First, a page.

An Exchange of Power
There’s more for sale at the Fauquier Livestock Exchange (FLE) than animals — you just can’t see it. FLE’s solar photovoltaic system powers the livestock sale barn entirely and generates enough energy to sell the excess to NOVEC.
In 2010, a devastating fire caused the loss of all office space and 90% of the FLE building. Rather than simply building another barn, the Exchange took a different approach.
“It was our desire to build a structure that would serve the agricultural community for generations to come,” said Kevin Jennings, who serves on the FLE board of directors. “We started looking into an integrated solar system that would be just large enough to take care of all our in-house energy needs and pay for most of the building’s large monthly electric bill.”
The result? Nearly an acre of black solar laminate, called photovoltaic laminate, sits atop the barn. Jennings says at least 1,500 panels of the laminate line the roof. The panels are light enough to be on top of the open arch building design and powerful enough to produce more than 280,000 kilowatt-hours of electricity each year. That is enough to power 20-30 homes.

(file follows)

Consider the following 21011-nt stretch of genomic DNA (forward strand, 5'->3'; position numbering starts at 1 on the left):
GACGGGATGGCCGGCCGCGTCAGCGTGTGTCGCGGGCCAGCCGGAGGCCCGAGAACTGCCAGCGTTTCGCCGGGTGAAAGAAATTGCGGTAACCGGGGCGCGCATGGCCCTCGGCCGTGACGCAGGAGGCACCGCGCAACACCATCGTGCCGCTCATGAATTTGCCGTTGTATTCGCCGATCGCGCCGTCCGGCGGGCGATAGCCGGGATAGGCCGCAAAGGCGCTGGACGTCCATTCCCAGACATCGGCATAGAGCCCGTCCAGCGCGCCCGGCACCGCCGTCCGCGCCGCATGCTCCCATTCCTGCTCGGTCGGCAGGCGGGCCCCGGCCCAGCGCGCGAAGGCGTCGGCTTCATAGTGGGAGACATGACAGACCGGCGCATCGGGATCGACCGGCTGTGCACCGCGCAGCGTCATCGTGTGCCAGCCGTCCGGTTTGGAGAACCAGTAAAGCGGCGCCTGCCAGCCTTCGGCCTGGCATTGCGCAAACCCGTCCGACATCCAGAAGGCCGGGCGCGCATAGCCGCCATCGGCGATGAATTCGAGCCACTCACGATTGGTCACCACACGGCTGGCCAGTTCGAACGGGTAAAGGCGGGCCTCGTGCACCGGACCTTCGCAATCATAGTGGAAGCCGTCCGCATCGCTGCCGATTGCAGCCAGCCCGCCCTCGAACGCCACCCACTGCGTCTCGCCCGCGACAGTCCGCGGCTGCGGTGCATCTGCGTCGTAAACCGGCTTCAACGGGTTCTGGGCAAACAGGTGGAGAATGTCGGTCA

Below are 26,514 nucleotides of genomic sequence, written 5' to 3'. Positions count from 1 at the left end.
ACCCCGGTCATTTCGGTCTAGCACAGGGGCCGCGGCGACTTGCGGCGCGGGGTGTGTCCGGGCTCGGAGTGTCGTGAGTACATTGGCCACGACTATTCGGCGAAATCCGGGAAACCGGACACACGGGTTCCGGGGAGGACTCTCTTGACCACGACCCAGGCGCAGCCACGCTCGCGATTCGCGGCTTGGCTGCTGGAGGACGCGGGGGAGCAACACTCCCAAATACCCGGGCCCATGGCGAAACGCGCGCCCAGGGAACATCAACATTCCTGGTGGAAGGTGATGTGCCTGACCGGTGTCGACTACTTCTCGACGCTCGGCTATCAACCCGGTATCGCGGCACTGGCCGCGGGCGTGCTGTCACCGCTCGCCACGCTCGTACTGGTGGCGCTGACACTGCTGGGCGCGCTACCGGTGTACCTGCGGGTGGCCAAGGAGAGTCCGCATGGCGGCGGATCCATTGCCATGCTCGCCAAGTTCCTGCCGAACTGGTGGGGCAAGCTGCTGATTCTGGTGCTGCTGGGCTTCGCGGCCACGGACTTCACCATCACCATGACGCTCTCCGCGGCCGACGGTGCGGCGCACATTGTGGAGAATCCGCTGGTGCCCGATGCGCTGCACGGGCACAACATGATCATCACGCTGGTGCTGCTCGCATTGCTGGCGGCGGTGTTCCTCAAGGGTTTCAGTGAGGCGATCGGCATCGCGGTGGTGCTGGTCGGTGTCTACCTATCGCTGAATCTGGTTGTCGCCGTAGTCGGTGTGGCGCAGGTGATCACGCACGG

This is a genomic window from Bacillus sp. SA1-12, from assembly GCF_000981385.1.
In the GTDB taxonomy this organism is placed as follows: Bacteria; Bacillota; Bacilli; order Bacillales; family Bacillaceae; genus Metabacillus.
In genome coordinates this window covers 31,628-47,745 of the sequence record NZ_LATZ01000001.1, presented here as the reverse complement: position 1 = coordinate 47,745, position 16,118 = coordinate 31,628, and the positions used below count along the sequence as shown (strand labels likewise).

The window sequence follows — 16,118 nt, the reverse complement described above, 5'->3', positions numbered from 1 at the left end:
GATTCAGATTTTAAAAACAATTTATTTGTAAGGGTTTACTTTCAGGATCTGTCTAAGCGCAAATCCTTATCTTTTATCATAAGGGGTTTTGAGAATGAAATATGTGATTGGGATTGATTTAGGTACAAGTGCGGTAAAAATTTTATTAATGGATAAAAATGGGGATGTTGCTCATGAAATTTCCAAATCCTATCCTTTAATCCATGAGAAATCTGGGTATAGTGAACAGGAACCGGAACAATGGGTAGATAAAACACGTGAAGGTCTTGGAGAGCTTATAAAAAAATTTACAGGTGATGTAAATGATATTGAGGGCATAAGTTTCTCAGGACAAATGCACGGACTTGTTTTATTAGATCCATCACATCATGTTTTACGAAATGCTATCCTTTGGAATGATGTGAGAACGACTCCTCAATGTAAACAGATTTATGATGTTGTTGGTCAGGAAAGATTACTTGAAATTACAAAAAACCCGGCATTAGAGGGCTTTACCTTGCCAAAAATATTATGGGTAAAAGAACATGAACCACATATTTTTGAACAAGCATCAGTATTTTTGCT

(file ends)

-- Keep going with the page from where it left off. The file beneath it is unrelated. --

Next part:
(Above) Workers install solar laminate panels at Faquier Livestock Exchange in 2011.
NOVEC members receive solar energy from the barn
The system, installed in 2011, has been a success story at the intersection of agriculture and innovation in power. Since the system produces more electricity than the group can use, the FLE sells the surplus to NOVEC. Doing so creates a reliable source of revenue in addition to FLE’s weekly livestock sales. NOVEC distributes 190 kilowatts of electricity generated at FLE to Co-op customers.
(Above) A worker at the Fauquier Livestock Exchange shows a sample of the solar laminate panels used in the 2011 project.
For Jennings, the decision to go green and focus on solar energy was a creative solution that he hopes can be used long into the future. “By capturing the sun’s endless supply of renewable green energy, we will be helping the environment for generations to come,” he said. “Green energy for our community by a group of farmers; imagine that.”